Many phase III trials failed to demonstrate a survival benefit from the addition of molecular therapy to conventional chemotherapy for advanced and metastatic gastric cancer, and only three agents were approved by the FDA. Despite recent advances in surgical techniques and in anticancer drugs, and the adoption of perioperative treatments mostly based on conventional chemotherapy, the prognosis of advanced and metastatic gastric cancer remains poor. In the last decade, the addition of molecular therapy did not show any significant survival advantage, and the first reports available documented an increase of the rate of severe adverse effects and related mortality. The survival benefits of molecular therapies available to date for advanced and metastatic gastric cancer are rather unclear, mostly due to inaccurate patient selection, particularly concerning oncogene amplification and copy number.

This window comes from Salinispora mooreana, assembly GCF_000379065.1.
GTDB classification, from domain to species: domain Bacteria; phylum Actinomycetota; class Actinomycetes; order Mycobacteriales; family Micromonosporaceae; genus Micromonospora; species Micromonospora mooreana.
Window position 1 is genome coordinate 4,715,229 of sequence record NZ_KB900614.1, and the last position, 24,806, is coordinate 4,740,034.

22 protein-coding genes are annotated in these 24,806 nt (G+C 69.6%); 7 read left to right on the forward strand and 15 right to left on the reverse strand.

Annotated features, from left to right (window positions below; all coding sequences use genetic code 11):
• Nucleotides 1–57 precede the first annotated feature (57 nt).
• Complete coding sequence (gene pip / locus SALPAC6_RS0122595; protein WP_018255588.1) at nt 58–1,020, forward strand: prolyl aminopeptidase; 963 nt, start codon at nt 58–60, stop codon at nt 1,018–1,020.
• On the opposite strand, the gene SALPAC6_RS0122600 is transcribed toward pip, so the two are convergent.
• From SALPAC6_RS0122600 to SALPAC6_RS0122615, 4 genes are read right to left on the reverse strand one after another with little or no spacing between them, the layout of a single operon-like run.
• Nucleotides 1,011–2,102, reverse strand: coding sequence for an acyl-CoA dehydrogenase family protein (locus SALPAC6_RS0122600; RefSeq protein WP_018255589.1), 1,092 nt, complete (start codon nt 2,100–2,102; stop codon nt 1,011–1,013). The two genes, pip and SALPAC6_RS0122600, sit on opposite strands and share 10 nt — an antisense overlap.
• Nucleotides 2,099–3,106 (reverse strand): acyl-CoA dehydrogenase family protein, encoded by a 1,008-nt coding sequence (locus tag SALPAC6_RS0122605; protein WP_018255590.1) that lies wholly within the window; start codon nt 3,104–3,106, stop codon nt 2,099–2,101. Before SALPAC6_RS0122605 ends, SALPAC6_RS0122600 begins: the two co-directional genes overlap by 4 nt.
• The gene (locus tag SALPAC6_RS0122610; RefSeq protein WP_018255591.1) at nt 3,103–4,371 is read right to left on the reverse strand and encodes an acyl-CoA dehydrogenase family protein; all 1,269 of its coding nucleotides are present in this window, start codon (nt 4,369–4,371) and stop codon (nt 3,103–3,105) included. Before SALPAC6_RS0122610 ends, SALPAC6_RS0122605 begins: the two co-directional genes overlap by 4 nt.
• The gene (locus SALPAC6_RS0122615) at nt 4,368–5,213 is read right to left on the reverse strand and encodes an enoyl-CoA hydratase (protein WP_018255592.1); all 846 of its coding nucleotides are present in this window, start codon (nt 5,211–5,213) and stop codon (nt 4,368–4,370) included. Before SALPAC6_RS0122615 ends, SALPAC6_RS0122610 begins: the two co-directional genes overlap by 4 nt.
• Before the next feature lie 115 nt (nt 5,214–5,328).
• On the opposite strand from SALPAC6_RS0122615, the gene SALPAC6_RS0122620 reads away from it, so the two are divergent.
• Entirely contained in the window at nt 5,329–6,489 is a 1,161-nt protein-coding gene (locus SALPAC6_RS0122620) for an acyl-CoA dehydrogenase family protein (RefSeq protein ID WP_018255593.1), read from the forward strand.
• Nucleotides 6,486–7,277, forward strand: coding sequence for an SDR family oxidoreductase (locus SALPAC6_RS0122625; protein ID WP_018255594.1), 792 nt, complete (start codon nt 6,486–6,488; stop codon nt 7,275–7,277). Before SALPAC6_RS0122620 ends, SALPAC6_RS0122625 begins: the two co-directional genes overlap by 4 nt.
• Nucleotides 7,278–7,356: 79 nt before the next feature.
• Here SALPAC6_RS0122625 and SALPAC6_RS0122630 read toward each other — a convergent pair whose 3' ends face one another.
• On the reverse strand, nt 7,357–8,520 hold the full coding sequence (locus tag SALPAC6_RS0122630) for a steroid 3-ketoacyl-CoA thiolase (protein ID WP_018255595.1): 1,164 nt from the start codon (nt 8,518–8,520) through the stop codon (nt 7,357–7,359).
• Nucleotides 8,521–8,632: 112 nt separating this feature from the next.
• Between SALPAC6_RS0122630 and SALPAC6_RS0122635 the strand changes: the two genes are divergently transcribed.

The results showed that despite their newly documented safety, the molecular therapies available to date for advanced and metastatic gastric cancer do not present clear survival benefits. These unfavorable results are mostly related to inadequate patient selection. Targeted therapies are promising treatments for patients with locally advanced, metastatic, or recurrent gastric cancer as they are for other types of tumors. However, their clinical validation requires accurate patient selection, particularly related to driver oncogene amplification and copy number, and it should take into account preclinical models investigating cancer heterogeneity and escape mechanisms.